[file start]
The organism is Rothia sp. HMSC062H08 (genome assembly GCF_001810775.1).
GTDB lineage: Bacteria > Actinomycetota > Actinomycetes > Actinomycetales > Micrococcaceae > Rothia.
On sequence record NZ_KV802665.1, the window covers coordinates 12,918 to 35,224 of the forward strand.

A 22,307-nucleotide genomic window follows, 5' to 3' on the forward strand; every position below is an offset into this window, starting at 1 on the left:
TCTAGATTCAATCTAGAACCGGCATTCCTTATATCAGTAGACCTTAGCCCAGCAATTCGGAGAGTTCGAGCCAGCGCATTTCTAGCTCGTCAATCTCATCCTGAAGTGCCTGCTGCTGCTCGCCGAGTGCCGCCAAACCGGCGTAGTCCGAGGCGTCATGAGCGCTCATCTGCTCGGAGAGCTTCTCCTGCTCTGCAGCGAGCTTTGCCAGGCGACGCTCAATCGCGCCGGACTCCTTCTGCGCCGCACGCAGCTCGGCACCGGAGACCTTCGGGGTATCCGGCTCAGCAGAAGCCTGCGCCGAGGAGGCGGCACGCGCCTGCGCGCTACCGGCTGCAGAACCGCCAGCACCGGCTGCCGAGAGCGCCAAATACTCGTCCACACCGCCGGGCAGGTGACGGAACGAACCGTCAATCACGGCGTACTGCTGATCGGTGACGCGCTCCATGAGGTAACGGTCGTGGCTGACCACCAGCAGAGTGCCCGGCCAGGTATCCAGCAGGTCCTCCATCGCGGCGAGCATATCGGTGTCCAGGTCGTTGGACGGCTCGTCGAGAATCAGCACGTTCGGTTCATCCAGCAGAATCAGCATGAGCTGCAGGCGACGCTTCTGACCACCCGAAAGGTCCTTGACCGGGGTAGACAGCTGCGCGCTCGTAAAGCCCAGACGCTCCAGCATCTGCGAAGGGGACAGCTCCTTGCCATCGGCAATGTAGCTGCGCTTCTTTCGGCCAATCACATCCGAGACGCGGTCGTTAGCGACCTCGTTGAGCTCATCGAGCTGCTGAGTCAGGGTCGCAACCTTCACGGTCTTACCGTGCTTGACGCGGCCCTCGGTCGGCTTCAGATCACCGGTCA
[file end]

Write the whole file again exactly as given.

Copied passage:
The organism is Rothia sp. HMSC062H08 (genome assembly GCF_001810775.1).
GTDB lineage: Bacteria > Actinomycetota > Actinomycetes > Actinomycetales > Micrococcaceae > Rothia.
On sequence record NZ_KV802665.1, the window covers coordinates 12,918 to 35,224 of the forward strand.

A 22,307-nucleotide genomic window follows, 5' to 3' on the forward strand; every position below is an offset into this window, starting at 1 on the left:
TCTAGATTCAATCTAGAACCGGCATTCCTTATATCAGTAGACCTTAGCCCAGCAATTCGGAGAGTTCGAGCCAGCGCATTTCTAGCTCGTCAATCTCATCCTGAAGTGCCTGCTGCTGCTCGCCGAGTGCCGCCAAACCGGCGTAGTCCGAGGCGTCATGAGCGCTCATCTGCTCGGAGAGCTTCTCCTGCTCTGCAGCGAGCTTTGCCAGGCGACGCTCAATCGCGCCGGACTCCTTCTGCGCCGCACGCAGCTCGGCACCGGAGACCTTCGGGGTATCCGGCTCAGCAGAAGCCTGCGCCGAGGAGGCGGCACGCGCCTGCGCGCTACCGGCTGCAGAACCGCCAGCACCGGCTGCCGAGAGCGCCAAATACTCGTCCACACCGCCGGGCAGGTGACGGAACGAACCGTCAATCACGGCGTACTGCTGATCGGTGACGCGCTCCATGAGGTAACGGTCGTGGCTGACCACCAGCAGAGTGCCCGGCCAGGTATCCAGCAGGTCCTCCATCGCGGCGAGCATATCGGTGTCCAGGTCGTTGGACGGCTCGTCGAGAATCAGCACGTTCGGTTCATCCAGCAGAATCAGCATGAGCTGCAGGCGACGCTTCTGACCACCCGAAAGGTCCTTGACCGGGGTAGACAGCTGCGCGCTCGTAAAGCCCAGACGCTCCAGCATCTGCGAAGGGGACAGCTCCTTGCCATCGGCAATGTAGCTGCGCTTCTTTCGGCCAATCACATCCGAGACGCGGTCGTTAGCGACCTCGTTGAGCTCATCGAGCTGCTGAGTCAGGGTCGCAACCTTCACGGTCTTACCGTGCTTGACGCGGCCCTCGGTCGGCTTCAGATCACCGGTCA